Saturday, February 18, 2017


For years, I prepared a Valentine's feast for the family. Once we had a few kids and an injured mother in law to care for, it seemed torturous to consider going out for dinner date, facing the masses on a greeting card manufactured holiday created to feed the consumer machine. We love French bistro food, so I decorated the table with tablecloth, candles, the fancy china and silver, cut out red and pink hearts, and lovingly prepared steak, true pommes frites, a salad and queen of sheba cake, a divine, ground almonds and dark chocolate confection.

Philip and I would share champagne and red wine, and it felt like true love, offering the gift of myself to the kids and my husband and the addition of a mother in law occasionally. Nothing contrived, or artificial, just sweet tradition.

The frites were a pain to make, the precision slicing, the twice frying, the mess of the stove afterword! But seeing the faces of my dear ones, my true loves, sitting around a beautiful table, made it worth all the work.

Then he died, ten days after Valentine's day.

I tried to keep up the tradition, but it felt like blackness, as the grief would swirl and none of us would know how to be, without his presence there anymore. We kept trying, but after moving here, we tried to change it up a few years. A couple of times we went to a dance in Valentine, TX on Valentine's day. That was kind of fun, but the kids were miserable, because their orbit felt thrown off by the change. They did something with friends one year, and I went camping to Big Bend by myself for a couple of nights, books of poetry and a cooler of good food, hungry for the romance of the solitude in the desert. That was pretty awesome, and felt good.

This year, my parents are with us.

I felt a real desire to bless my family, different flavor, same love, with our old tradition, a few twists. I decorated the table, set out lovely dishes, the real silver, lots of candles. Rose and Nora are vegetarians. Hmmm. Suddenly the steak frites seems like the wrong feast for this family. I made a pasta spinach alfredo, braised broccoli with lots of garlic the way Nora likes, sauteed green beans the way Rose likes, Rosemary slow roasted chicken legs, the way Thomas and I like.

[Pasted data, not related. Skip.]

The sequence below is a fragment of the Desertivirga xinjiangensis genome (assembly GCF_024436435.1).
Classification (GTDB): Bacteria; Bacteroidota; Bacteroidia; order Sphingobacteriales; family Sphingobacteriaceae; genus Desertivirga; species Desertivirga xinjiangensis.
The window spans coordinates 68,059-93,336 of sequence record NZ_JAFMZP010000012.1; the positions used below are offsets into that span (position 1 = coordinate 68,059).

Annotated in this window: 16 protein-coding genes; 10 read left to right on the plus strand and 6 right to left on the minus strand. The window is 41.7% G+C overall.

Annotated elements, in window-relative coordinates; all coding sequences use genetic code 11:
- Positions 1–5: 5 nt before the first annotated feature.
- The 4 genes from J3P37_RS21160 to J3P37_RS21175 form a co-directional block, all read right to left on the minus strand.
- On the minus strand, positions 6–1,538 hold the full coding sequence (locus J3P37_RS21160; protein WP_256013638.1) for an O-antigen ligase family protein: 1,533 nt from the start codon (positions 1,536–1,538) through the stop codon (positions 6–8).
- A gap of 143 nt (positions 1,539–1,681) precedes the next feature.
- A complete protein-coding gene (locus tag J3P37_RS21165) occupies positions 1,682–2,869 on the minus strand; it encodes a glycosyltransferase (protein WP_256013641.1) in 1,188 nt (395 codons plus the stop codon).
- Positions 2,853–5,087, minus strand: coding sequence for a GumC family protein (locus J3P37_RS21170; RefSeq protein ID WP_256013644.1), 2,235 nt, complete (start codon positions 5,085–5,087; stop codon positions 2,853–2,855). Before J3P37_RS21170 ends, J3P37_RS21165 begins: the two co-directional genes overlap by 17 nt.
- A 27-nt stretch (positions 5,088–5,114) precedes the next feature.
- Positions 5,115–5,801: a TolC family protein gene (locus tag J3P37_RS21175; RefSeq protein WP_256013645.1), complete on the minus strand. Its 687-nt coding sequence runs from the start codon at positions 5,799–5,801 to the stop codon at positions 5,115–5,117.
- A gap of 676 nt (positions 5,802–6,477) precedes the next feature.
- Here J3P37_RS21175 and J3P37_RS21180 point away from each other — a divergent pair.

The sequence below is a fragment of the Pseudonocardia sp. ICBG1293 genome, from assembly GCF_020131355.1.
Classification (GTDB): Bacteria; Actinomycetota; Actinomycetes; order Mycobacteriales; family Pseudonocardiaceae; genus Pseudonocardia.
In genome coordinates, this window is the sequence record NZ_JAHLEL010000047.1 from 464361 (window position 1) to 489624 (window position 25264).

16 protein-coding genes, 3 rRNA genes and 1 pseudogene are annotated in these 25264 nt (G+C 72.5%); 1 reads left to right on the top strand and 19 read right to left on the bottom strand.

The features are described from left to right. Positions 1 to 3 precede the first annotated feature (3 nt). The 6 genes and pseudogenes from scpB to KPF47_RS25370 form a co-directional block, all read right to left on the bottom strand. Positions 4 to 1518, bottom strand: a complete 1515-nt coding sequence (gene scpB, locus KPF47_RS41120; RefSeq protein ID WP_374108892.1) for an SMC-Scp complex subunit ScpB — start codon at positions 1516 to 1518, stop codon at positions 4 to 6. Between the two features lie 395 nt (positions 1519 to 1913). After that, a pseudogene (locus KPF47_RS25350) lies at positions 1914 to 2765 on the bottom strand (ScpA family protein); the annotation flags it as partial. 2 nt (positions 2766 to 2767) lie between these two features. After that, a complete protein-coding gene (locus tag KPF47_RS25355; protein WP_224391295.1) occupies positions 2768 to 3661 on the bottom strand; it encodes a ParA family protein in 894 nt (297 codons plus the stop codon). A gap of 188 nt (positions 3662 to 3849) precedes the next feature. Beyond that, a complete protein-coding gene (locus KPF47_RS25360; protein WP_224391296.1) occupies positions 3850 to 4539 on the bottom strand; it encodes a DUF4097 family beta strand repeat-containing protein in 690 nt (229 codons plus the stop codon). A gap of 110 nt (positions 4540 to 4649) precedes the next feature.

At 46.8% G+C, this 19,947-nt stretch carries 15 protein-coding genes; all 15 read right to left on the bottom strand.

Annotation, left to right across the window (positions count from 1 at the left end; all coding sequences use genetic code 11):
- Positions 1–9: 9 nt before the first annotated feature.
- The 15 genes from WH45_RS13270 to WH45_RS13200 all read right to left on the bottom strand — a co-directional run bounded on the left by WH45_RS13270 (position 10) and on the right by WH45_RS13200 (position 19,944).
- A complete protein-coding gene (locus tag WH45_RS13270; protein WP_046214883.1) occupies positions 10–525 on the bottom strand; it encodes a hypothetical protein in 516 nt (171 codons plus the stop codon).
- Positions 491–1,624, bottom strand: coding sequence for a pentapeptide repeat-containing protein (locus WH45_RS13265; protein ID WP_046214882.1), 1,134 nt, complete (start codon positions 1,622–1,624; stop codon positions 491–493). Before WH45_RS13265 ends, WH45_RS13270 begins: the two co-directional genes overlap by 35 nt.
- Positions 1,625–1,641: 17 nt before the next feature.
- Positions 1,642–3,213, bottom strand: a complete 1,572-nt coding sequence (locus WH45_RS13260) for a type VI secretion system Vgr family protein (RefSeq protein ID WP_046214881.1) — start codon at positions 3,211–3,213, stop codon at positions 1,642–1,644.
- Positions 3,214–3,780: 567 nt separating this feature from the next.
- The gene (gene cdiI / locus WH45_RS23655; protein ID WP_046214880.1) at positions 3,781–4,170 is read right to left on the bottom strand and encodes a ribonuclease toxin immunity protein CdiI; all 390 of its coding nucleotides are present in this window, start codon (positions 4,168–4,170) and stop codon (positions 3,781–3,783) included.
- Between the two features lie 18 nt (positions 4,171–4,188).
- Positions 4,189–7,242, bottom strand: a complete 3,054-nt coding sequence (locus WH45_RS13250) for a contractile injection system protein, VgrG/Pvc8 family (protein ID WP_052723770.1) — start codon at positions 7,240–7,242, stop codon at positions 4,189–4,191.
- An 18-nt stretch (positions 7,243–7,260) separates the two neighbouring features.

Mom and Dad came over, the six of us, grateful around the table, love and beauty and Beethoven on the record player. Champagne for me and Dad. Pomegranate juice for mom and the kids.

As a gift, I did the cleanup, Frank crooning on vinyl, peace, hope, joy filled my heart. Very lovely memories of days of yore, all the different flavored ones. Philip memories, memories with the good man I dated here, and ways we tried to navigate the old and new, oh, so complicated, but also rich. And now new ways of making memories with my kids, who are quickly growing up and flying away, and my parents, this tender and vulnerable season in their life, joined up with ours, oh, how good!

Sometimes I want to be cynical about romance. Especially in conjunction with manufactured holidays that leave many of us feeling lonely and alone.

But then I change my mind! I want to embrace the opportunity to show love to my loved ones! Why not? Life is short. It is sweet to give my dear family a moment of romance, even if it isn't the kind of romance based on the pure definition involving eros. I just want to offer them a sensuous meal, rich in the senses, have them feel lavishly offered the gift of beauty and good food, a nice scattering of chocolate.

It feels really good to be where I am in life right now.

Perhaps that sounds crazy, when I occasionally offer up cries of lament. A mixed bag.

I grieve the world of politics and the strife. I grieve the pain of many of my friends in their life situations. I grieve our own losses. Perhaps that is why I felt extra thankful this year as we sat around our dining room table and offered our prayer of gratitude. I can't imagine anything else I could have wanted on that day and moment in time.

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